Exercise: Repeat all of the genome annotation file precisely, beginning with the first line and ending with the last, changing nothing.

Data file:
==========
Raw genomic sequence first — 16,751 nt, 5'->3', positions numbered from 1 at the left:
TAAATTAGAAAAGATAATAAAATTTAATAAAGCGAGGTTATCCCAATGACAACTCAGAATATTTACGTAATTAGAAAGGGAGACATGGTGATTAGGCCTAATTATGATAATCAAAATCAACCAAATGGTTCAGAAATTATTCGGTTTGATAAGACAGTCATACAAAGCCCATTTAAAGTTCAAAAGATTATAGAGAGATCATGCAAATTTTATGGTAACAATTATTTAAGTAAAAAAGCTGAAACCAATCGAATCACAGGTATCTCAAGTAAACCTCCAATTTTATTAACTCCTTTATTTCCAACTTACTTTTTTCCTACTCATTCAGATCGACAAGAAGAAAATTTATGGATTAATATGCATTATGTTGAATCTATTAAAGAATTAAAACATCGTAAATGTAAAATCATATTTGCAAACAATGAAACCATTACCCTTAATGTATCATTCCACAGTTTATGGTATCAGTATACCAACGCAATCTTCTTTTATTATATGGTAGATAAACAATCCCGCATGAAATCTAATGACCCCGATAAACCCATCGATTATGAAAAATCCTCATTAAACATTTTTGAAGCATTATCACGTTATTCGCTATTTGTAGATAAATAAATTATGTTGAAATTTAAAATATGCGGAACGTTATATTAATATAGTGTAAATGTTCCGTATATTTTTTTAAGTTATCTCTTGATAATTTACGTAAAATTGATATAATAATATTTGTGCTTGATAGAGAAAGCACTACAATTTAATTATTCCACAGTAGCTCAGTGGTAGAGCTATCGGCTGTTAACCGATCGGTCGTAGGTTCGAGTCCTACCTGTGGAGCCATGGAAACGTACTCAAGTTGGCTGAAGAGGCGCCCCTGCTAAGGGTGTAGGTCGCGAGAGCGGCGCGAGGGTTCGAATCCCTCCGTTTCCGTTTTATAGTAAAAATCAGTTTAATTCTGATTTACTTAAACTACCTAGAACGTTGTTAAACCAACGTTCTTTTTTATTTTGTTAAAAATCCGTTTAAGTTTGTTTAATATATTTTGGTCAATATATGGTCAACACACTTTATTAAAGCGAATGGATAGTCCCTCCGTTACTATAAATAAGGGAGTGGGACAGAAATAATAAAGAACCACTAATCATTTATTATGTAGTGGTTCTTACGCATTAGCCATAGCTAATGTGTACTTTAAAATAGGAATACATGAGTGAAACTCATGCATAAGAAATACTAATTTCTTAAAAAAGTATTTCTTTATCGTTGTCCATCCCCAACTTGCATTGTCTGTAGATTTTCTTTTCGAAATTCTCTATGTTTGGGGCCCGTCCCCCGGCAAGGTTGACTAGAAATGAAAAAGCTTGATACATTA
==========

Raw genomic sequence first — 16,751 nt, 5'->3', positions numbered from 1 at the left:
TAAATTAGAAAAGATAATAAAATTTAATAAAGCGAGGTTATCCCAATGACAACTCAGAATATTTACGTAATTAGAAAGGGAGACATGGTGATTAGGCCTAATTATGATAATCAAAATCAACCAAATGGTTCAGAAATTATTCGGTTTGATAAGACAGTCATACAAAGCCCATTTAAAGTTCAAAAGATTATAGAGAGATCATGCAAATTTTATGGTAACAATTATTTAAGTAAAAAAGCTGAAACCAATCGAATCACAGGTATCTCAAGTAAACCTCCAATTTTATTAACTCCTTTATTTCCAACTTACTTTTTTCCTACTCATTCAGATCGACAAGAAGAAAATTTATGGATTAATATGCATTATGTTGAATCTATTAAAGAATTAAAACATCGTAAATGTAAAATCATATTTGCAAACAATGAAACCATTACCCTTAATGTATCATTCCACAGTTTATGGTATCAGTATACCAACGCAATCTTCTTTTATTATATGGTAGATAAACAATCCCGCATGAAATCTAATGACCCCGATAAACCCATCGATTATGAAAAATCCTCATTAAACATTTTTGAAGCATTATCACGTTATTCGCTATTTGTAGATAAATAAATTATGTTGAAATTTAAAATATGCGGAACGTTATATTAATATAGTGTAAATGTTCCGTATATTTTTTTAAGTTATCTCTTGATAATTTACGTAAAATTGATATAATAATATTTGTGCTTGATAGAGAAAGCACTACAATTTAATTATTCCACAGTAGCTCAGTGGTAGAGCTATCGGCTGTTAACCGATCGGTCGTAGGTTCGAGTCCTACCTGTGGAGCCATGGAAACGTACTCAAGTTGGCTGAAGAGGCGCCCCTGCTAAGGGTGTAGGTCGCGAGAGCGGCGCGAGGGTTCGAATCCCTCCGTTTCCGTTTTATAGTAAAAATCAGTTTAATTCTGATTTACTTAAACTACCTAGAACGTTGTTAAACCAACGTTCTTTTTTATTTTGTTAAAAATCCGTTTAAGTTTGTTTAATATATTTTGGTCAATATATGGTCAACACACTTTATTAAAGCGAATGGATAGTCCCTCCGTTACTATAAATAAGGGAGTGGGACAGAAATAATAAAGAACCACTAATCATTTATTATGTAGTGGTTCTTACGCATTAGCCATAGCTAATGTGTACTTTAAAATAGGAATACATGAGTGAAACTCATGCATAAGAAATACTAATTTCTTAAAAAAGTATTTCTTTATCGTTGTCCATCCCCAACTTGCATTGTCTGTAGATTTTCTTTTCGAAATTCTCTATGTTTGGGGCCCGTCCCCCGGCAAGGTTGACTAGAAATGAAAAAGCTTGATACATTA